If your child has the option to contribute to a regular 401(k) plan or a Roth 410(k) plan, he/she should evaluate the Roth 401(k) plan carefully. Employer matching contributions will still be made to a regular 401(k) plan, but your child's contributions can go to the Roth 401(k). Your child won't get a current tax break for contributions made, but he/she will owe no taxes on the contributions or any earnings when withdrawals are taken. Generally, investors who are in a higher tax bracket at retirement relative to their current tax bracket while making contributions to a Roth 401(k) will benefit more than an investor who is in a lower tax bracket at retirement. There are several differences between a Roth 401(k) and a Roth IRA, so make sure your child understands the basics before he/she starts contributing. See What Are Roth 401(k) Plans? for additional information on the differences between Roth 401(k)s and Roth IRAs.

What if your child doesn't have a 401(k) plan at work? Encourage him/her to contribute to an individual retirement account (IRA). Although contributions are limited to $5,000 in 2008 compared to $15,500 for 401(k) plans, IRAs are still a good way to save for retirement. Again, suggest a Roth IRA rather than a traditional deductible IRA. While your child won't get a current-year tax deduction for contributions made, qualified withdrawals can be taken with no tax consequences.

January 4, 2008

What Is Dollar Cost Averaging

If you find it difficult to decide when to invest, consider a dollar cost averaging strategy. Dollar cost averaging involves investing a set amount of money in the same investment on a periodic basis. For instance, instead of investing $48,000 in one stock immediately, you might decide to invest $4,000 in that stock at the beginning of each of the next 12 months. Thus, you don't need to think about when to invest. You just follow your strategy and continue to invest on a periodic basis.

Dollar cost averaging is a defensive strategy that can help protect you from making a major investment when prices are high, especially during volatile periods. If the investment increases in value over that time, you still will have purchased some shares at lower prices.

Since you are investing a fixed amount of money, you purchase more shares when prices are lower and fewer shares when prices are higher. Thus, your average cost per share is typically lower than the average market price per share.

While dollar cost averaging is a good strategy for developing the habit of regular investing, it does require the discipline to invest consistently. However, it neither guarantees a profit nor protects against loss in a prolonged declining market. Because dollar cost averaging involves continuous investment regardless of fluctuating price levels, investors should carefully consider their financial ability to continue investment through periods of low prices.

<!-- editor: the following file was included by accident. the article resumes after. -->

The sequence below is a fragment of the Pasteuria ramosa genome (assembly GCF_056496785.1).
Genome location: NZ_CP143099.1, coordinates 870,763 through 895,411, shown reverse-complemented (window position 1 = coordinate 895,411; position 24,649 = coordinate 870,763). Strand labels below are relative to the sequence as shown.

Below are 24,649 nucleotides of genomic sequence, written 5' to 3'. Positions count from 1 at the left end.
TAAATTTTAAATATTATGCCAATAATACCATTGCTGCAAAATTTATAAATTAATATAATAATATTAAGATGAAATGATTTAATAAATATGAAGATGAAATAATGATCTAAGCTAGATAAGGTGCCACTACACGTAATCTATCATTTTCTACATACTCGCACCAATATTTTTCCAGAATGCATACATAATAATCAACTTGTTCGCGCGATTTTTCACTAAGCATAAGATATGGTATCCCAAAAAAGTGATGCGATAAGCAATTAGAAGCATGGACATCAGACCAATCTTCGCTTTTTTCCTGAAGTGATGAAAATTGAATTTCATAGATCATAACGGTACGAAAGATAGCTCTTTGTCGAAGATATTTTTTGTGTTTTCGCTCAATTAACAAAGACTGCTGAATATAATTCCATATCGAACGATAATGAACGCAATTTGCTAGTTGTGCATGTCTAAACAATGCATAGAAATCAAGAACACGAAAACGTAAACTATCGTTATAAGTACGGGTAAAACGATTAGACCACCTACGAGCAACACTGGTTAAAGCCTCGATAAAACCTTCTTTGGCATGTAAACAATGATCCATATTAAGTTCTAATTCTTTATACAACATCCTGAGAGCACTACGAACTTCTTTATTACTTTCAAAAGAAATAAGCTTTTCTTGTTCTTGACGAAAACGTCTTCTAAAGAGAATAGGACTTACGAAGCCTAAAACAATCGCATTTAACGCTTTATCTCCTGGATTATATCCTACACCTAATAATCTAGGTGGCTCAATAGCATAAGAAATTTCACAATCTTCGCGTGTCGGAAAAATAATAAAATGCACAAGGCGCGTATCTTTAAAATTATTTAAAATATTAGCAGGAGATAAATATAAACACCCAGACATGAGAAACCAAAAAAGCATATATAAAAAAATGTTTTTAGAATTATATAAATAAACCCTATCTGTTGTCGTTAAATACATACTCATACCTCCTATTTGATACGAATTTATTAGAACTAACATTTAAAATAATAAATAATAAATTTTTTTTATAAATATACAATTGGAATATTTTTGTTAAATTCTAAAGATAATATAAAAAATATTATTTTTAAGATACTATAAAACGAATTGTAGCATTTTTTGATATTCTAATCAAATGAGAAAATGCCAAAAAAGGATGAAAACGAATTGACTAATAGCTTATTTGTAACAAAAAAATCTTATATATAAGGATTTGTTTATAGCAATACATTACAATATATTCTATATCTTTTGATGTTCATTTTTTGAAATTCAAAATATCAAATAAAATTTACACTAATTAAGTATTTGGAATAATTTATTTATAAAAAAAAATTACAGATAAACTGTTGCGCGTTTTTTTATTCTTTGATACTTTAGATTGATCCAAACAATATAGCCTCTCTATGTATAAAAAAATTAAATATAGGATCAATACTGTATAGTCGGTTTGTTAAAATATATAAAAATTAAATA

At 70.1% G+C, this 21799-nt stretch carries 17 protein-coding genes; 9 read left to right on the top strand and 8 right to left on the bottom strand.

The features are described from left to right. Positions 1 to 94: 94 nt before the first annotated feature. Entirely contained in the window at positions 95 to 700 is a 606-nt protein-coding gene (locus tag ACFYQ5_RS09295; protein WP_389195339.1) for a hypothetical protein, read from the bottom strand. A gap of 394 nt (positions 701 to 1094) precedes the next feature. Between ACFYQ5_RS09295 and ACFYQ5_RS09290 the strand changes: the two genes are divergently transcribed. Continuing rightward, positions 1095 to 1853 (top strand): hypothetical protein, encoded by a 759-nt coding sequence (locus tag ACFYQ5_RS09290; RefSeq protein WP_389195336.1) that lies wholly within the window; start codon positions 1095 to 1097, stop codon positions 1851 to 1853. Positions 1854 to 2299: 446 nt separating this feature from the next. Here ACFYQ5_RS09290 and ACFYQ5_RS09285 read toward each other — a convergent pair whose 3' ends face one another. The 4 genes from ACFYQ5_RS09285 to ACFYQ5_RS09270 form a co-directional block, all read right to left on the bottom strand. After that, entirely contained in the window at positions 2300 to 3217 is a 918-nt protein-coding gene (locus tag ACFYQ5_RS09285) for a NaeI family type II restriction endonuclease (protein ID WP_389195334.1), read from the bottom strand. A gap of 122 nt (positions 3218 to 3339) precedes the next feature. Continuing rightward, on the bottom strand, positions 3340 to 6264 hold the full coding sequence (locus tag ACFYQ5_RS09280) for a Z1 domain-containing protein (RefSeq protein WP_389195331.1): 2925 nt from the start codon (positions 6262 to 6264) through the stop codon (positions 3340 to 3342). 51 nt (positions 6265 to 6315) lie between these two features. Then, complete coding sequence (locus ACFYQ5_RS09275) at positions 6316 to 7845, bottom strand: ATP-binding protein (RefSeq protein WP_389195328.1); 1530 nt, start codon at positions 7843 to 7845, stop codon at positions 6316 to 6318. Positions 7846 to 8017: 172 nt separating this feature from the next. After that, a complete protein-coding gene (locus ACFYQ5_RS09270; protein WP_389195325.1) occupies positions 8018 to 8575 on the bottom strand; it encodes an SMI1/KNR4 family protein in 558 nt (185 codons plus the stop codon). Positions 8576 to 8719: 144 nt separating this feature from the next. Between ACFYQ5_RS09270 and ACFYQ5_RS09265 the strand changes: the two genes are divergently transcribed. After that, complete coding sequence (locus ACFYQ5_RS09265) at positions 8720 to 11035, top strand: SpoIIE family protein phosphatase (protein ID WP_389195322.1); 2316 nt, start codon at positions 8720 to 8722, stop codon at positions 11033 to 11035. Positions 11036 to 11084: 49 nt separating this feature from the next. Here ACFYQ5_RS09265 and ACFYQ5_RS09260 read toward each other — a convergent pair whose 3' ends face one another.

January 2, 2008

How Long Should You Expect to Work

Most of us have grown up in an era when the dream is to retire as soon as possible -- age 65 or sooner. In fact, almost half of men retire at age 62 and half of women retire at age 60 (Source: Financial Planning, September 2007). But if you haven't retired yet, a whole host of trends make retiring at age 65 seem difficult:

Fewer individuals are covered by defined-benefit plans. For years, the trend has been away from defined-benefit plans, which provide a guaranteed retirement benefit paid for by your employer, to defined-contribution plans, where you are responsible for making contributions. Currently, only 21% of the work force is covered by a defined-benefit plan (Source: Fortune, June 26, 2006). But even those workers can't be assured of those benefits. While companies can't take away benefits that are earned, they can change future benefits, which could result in significantly lower benefits than expected.

The Social Security system will face increasing pressure in the future. Due to the unprecedented number of baby boomers who will be retiring in the near future, there will be fewer workers to pay the benefits for retirees. In 1950, 16 workers were paying for each retiree's benefit. Currently, there are 3.3 workers supporting each retiree, which is expected to drop to only 2 workers for each retiree in 40 years (Source: Social Security Administration, 2007). By 2041, unless changes are made to the system, benefits will need to be reduced by 25% to equal revenues collected (Source: Social Security Administration, 2007).

Life expectancies continue to increase. Average retirement ages have been declining while life expectancies have been increasing. Today, at age 65, the average life expectancy is 82 years for a man and 85 years for a woman, compared to 78 years for a man and 81 years for a woman in 1960 (Source: National Center for Health Statistics, 2007). And these are just averages, meaning 50% of 65-year-olds will live longer than this. Also, retirement ages have been decreasing. Currently, the average retirement age is 62 (Source: Center for Retirement Research, July 2006). Thus, with younger retirement ages and increased life expectancies, the average retiree has fewer years to accumulate savings, but must accumulate more savings to last a longer time period.